Higglety Pigglety Pop! Or There Must Be More to Life (23:30, HD): Adapted from Maurice Sendak's book by the same name, the short film seamlessly fuses live action puppetry with stop motion animation to tell the story of Jennie the Dog (voiced by Meryl Streep) as she leaves her home to find out what the world has to offer. The tale can be rather surreal, especially in regards to a baby she's put in charge of, but this shouldn't surprise anyone familiar with the source material.

HBO First Look (13:02, HD): Overview of the production covers the adaptation, cast rehearsals and voice recording, the search for the actor to play Max and on-set relationships. The piece was created by filmmaker Lance Bangs and features interviews with Maurice Sendak, Spike Jonze, Max Records and Catherine Keener.

Shorts by Lance Bangs: A fair amount of the material was used for the HBO First Look piece, so there's some redundancy here. Still, it's nice to have a more extended look behind the scenes.
  • Maurice and Spike (3:15, HD): Sendak and Jonze talk about how they met and their working relationship.
  • Max and Spike (6:37, HD): Records and Jonze talk about their relationship and what it was like working together.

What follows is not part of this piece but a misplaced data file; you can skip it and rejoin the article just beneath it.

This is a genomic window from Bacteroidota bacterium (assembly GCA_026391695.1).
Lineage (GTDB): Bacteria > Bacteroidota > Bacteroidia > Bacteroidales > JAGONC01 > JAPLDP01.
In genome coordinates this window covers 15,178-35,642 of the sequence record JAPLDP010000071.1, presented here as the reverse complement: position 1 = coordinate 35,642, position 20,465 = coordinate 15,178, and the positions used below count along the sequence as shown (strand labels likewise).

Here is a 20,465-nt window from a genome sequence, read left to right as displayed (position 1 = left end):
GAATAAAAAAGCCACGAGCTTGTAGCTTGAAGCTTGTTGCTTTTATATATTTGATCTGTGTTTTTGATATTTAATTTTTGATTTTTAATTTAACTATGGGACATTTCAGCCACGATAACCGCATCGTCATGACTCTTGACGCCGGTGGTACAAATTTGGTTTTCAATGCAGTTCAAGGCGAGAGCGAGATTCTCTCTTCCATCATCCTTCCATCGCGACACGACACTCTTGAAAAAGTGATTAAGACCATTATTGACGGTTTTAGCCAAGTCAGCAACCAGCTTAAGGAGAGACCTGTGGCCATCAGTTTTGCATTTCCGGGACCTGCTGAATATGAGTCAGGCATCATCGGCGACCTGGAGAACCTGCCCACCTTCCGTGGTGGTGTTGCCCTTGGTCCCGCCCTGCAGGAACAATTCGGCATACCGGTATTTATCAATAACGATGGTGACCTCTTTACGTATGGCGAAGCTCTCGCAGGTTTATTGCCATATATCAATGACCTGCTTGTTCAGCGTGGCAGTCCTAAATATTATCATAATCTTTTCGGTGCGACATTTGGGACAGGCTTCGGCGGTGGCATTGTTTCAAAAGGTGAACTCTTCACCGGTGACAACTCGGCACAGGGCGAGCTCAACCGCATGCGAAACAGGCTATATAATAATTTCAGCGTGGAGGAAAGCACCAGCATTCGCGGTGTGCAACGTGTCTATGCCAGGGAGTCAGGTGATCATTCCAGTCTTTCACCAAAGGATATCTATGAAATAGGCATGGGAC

• The Records Family (6:45, HD): Records's father Shawn describes Max's audition and what it was like to be on the set.
  • Carter Burwell (4:39, HD): Composer Burwell talks about the score.
  • The Absurd Difficulty of Filming A Dog Running and Barking at the Same Time (5:32, HD): Humorous piece looks at the many attempts to get a dog to do what seems like a pretty simple thing.
  • The Big Prank (3:23, HD): The crew play a practical joke on Jonze involving a Vespa scooter.
  • Vampire Attack (:51, HD): Records and Jonze's short film about being attacked by a vampire.
  • The Kids Take Over the Picture (4:57, HD): A look at the on-set dynamic from having the cast and crew's children present for and involved in the production.
DVD: For playback when there's not a Blu-ray player around. Includes the feature only.

Digital Copy: Incorporated into the DVD "Combo Disc" and compatible with Mac and Windows. Offer expires February 28, 2011.


The Feature: 3/5
Video Quality: 4/5
Audio Quality: 4/5
Special Features: 3/5
Overall Score (not an average): 3.5/5

Warner Brothers turns in a fine presentation of a film, based on a beloved children's book, that doesn't quite pay off for either children or adults. The special features package offers some interesting behind the scenes material, but ultimately feels incomplete.

One thing leads to another at cameronyee.com

#2 of 2 Cameron Yee

Cameron Yee

    Executive Producer

  • 10,273 posts
  • Join Date: May 09 2002
  • Real Name:Cameron Yee
  • LocationSince 2006

Posted March 04 2010 - 04:39 PM

Movie Haiku

Max's emotions
Feed his imagination
And it proves monstrous

One thing leads to another at cameronyee.com

Also tagged with one or more of these keywords: Blu-ray Reviews

0 user(s) are reading this topic

0 members, 0 guests, 0 anonymous users